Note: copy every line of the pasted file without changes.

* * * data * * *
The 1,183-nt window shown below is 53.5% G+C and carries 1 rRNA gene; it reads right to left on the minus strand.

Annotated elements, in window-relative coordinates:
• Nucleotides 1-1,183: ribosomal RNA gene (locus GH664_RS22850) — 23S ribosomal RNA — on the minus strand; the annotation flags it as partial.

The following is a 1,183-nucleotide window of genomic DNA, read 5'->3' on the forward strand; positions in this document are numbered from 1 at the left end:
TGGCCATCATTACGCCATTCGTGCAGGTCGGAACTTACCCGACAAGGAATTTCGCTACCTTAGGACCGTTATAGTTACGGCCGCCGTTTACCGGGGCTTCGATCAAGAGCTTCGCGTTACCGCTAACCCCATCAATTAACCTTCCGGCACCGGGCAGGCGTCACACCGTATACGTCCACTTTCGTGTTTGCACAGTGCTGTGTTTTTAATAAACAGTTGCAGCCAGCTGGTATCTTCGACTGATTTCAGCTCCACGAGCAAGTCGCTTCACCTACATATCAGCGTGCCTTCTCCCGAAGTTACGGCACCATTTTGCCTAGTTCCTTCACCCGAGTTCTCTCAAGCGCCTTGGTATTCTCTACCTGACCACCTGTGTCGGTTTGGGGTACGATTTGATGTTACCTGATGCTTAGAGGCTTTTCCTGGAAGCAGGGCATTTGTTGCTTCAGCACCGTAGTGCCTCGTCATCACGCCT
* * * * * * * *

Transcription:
The 1,183-nt window shown below is 53.5% G+C and carries 1 rRNA gene; it reads right to left on the minus strand.

Annotated elements, in window-relative coordinates:
• Nucleotides 1-1,183: ribosomal RNA gene (locus GH664_RS22850) — 23S ribosomal RNA — on the minus strand; the annotation flags it as partial.

The following is a 1,183-nucleotide window of genomic DNA, read 5'->3' on the forward strand; positions in this document are numbered from 1 at the left end:
TGGCCATCATTACGCCATTCGTGCAGGTCGGAACTTACCCGACAAGGAATTTCGCTACCTTAGGACCGTTATAGTTACGGCCGCCGTTTACCGGGGCTTCGATCAAGAGCTTCGCGTTACCGCTAACCCCATCAATTAACCTTCCGGCACCGGGCAGGCGTCACACCGTATACGTCCACTTTCGTGTTTGCACAGTGCTGTGTTTTTAATAAACAGTTGCAGCCAGCTGGTATCTTCGACTGATTTCAGCTCCACGAGCAAGTCGCTTCACCTACATATCAGCGTGCCTTCTCCCGAAGTTACGGCACCATTTTGCCTAGTTCCTTCACCCGAGTTCTCTCAAGCGCCTTGGTATTCTCTACCTGACCACCTGTGTCGGTTTGGGGTACGATTTGATGTTACCTGATGCTTAGAGGCTTTTCCTGGAAGCAGGGCATTTGTTGCTTCAGCACCGTAGTGCCTCGTCATCACGCCT